Slam Stewart was one of the most important bassists of the swing era and one of the most unique bassists of any time. He was among the most recognizable of soloists, almost always using the bow. This allowed him to be heard above the band acoustically, yet play fluid, quick ideas. His bass was set up to a lot of produce sound with no amplifier: gut strings high off the fingerboard.
Leroy Elliot “Slam” Stewart was born on September 21,
1914, in Englewood, New Jersey. He first played the violin but later switched to
contrabass while attending Dwight Morrow high school. He went on to study at
the Boston Conservatory where he heard Pay Pearson singing in unison with his
violin. Slam adapted this technique to the acoustic bass by singing the
melodies he bowed an octave higher.
In 1937 Slam moved to New York City where he met the
Gaillard. ‘Slim and Slam’ played and sang for radio shows on WNEW. In
1938 they had a hit song when Benny Goodman played an arrangement of
their tune Flat foot floogie on his radio show. Unfortunately they had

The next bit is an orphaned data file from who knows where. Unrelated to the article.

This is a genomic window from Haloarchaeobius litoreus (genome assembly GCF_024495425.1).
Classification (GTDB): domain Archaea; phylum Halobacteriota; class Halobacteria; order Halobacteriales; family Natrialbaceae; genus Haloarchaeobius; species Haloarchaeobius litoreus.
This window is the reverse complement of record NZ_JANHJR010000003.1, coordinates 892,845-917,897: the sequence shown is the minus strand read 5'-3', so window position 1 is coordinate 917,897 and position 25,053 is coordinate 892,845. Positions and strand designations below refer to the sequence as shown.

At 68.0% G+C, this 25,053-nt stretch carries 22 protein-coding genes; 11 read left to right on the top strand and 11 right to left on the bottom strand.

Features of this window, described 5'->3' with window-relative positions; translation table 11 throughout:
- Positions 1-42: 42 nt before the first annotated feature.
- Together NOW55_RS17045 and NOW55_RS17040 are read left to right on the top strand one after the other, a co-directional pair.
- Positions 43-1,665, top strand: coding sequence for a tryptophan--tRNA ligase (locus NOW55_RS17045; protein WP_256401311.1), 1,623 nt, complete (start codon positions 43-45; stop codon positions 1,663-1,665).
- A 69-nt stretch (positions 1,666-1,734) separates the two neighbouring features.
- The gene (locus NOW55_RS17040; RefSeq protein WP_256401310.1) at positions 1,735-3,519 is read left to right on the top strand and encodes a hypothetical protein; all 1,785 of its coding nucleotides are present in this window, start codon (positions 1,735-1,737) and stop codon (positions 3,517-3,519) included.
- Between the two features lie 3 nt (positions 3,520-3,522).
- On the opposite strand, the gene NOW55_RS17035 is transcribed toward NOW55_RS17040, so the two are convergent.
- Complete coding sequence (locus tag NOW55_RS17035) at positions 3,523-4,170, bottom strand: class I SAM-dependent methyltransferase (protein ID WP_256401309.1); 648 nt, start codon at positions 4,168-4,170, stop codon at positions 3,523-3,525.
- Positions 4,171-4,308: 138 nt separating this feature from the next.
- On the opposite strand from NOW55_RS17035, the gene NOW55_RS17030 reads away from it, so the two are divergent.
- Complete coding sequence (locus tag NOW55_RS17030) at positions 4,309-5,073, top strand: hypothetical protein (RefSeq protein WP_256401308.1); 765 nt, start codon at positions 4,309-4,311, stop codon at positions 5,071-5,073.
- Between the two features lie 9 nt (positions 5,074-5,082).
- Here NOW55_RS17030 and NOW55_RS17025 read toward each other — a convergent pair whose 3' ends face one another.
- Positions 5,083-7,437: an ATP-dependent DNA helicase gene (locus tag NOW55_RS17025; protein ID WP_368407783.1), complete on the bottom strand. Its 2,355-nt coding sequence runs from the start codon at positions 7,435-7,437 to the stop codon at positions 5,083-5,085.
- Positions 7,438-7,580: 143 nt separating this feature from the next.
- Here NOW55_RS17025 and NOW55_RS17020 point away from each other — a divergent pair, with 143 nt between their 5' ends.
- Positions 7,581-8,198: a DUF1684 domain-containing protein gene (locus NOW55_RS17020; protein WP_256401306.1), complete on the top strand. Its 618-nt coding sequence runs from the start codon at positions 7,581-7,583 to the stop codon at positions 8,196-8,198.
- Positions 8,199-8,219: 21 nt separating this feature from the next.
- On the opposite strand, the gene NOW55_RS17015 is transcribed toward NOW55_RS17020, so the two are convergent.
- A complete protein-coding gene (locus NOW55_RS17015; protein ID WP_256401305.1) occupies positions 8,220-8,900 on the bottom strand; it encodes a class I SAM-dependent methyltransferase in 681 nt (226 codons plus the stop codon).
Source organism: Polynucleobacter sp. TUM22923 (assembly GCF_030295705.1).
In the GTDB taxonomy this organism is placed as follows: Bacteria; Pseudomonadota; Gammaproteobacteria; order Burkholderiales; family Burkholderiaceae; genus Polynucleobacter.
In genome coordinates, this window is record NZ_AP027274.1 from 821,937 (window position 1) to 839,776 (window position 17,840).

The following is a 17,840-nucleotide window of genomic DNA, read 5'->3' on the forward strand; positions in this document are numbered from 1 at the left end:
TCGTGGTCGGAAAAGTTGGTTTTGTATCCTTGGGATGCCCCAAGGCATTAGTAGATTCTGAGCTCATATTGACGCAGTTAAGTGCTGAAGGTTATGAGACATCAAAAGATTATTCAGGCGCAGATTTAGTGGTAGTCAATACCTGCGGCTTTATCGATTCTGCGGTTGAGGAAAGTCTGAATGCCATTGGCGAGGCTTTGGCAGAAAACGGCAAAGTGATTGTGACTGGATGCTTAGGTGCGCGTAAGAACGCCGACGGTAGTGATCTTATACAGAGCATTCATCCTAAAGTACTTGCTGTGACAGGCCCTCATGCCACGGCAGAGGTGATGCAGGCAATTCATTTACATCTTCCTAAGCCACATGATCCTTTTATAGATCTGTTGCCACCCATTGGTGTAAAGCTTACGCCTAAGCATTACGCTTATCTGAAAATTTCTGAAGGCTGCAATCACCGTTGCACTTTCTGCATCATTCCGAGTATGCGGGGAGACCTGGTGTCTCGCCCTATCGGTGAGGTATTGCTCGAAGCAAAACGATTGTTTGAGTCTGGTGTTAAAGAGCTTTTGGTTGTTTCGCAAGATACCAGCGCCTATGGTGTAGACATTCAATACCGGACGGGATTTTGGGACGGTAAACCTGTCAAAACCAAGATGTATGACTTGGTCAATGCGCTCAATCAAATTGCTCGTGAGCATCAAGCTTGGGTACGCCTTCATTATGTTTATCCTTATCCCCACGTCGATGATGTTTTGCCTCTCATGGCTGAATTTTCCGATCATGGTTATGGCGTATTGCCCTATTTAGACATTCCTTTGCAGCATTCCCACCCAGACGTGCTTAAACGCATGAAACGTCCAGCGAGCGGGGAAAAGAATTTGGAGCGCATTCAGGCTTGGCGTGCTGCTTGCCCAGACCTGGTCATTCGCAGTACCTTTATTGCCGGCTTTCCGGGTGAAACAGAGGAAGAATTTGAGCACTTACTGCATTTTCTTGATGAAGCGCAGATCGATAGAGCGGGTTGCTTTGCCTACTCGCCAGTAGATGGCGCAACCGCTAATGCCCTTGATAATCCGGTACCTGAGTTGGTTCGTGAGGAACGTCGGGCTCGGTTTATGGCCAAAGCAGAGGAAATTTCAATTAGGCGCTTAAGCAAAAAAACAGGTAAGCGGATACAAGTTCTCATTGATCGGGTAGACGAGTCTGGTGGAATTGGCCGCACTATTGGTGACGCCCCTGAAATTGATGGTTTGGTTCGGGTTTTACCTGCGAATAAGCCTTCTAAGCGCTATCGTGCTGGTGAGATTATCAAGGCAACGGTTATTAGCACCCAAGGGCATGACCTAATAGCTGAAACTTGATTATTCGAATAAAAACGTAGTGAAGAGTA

sold the song for $250. The duo appeared in the 1941 film, “Hellzapoppin”,
but broke up when Slam entered the army in 1942. Upon release in 1943,
Slam returned to New York and started playing and recording with some of the
major figures of his time: Lester
Young, Art Tatum, Red Norvo, Don Byas, Coleman
Parker, and Lionel
appeared with Fats Waller in the 1945 film “Stormy Weather”.
Slam Stewart began leading groups in 1944 when Art Tatum became ill, leaving Slam to take up their regular gig at the Three Deuces on 52nd street in NYC. In 1945 he recorded his own groups, including a particularly interesting and harmonically advanced quintet made up of piano, vibes, guitar, bass and drums. Down Beat recognized Slam as the best bass player of 1945.
Slam Stewart remained active, playing as well as teaching at New York State University
and Yale up until his death on December 9th 1987, in Binghampton, New York.